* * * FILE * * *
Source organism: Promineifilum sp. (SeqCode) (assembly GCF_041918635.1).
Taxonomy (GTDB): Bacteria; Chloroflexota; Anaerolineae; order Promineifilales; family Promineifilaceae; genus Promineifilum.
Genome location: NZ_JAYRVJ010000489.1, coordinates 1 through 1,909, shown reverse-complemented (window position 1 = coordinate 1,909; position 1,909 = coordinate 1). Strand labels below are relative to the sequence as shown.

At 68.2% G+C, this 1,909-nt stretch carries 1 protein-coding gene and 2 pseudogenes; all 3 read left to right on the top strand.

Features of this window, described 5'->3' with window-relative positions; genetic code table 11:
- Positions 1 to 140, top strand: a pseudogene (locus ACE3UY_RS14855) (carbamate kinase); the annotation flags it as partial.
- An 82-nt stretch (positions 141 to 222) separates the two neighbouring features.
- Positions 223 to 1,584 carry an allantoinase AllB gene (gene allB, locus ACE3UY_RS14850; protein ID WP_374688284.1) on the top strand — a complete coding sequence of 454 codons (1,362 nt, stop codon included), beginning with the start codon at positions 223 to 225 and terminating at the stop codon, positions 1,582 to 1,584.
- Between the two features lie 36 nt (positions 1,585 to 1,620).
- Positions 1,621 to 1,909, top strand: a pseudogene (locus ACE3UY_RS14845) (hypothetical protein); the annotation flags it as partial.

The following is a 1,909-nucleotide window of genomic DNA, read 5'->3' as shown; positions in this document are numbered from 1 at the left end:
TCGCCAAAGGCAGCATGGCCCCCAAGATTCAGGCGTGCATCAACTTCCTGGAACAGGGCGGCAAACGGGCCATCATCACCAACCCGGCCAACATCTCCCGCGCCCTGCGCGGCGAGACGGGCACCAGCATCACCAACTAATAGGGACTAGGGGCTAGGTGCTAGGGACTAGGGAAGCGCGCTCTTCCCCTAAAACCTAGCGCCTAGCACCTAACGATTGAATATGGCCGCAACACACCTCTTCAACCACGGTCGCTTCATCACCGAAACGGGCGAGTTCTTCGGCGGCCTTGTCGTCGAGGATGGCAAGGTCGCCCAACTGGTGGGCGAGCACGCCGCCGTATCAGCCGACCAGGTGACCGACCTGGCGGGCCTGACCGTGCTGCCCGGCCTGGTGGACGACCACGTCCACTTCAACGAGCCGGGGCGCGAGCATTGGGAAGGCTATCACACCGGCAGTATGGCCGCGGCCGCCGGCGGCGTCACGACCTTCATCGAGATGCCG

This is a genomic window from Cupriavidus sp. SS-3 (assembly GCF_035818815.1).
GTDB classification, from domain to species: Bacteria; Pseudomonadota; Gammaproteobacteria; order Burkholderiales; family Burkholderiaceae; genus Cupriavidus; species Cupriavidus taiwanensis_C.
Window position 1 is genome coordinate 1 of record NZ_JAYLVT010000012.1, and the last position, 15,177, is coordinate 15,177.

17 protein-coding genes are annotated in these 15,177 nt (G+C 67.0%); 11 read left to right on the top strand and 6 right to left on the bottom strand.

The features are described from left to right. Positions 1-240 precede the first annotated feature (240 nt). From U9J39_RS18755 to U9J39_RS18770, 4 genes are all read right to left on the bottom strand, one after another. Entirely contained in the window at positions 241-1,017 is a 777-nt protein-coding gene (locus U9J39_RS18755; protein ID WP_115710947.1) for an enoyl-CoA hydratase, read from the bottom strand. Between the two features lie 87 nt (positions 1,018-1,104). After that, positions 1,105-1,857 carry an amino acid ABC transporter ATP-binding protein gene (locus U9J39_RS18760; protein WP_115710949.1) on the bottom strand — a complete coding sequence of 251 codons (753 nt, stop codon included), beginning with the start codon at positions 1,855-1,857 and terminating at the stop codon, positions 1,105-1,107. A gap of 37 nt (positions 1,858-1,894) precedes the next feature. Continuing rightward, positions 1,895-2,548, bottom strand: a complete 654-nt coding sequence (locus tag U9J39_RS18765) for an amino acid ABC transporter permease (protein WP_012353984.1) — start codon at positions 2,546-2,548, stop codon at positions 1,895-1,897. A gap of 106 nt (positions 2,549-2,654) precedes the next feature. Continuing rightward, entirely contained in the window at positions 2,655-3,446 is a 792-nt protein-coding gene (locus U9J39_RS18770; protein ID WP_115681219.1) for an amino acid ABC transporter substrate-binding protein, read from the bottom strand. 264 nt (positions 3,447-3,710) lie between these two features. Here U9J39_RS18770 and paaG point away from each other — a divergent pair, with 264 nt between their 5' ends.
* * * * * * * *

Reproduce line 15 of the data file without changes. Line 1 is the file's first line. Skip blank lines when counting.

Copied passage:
Window position 1 is genome coordinate 1 of record NZ_JAYLVT010000012.1, and the last position, 15,177, is coordinate 15,177.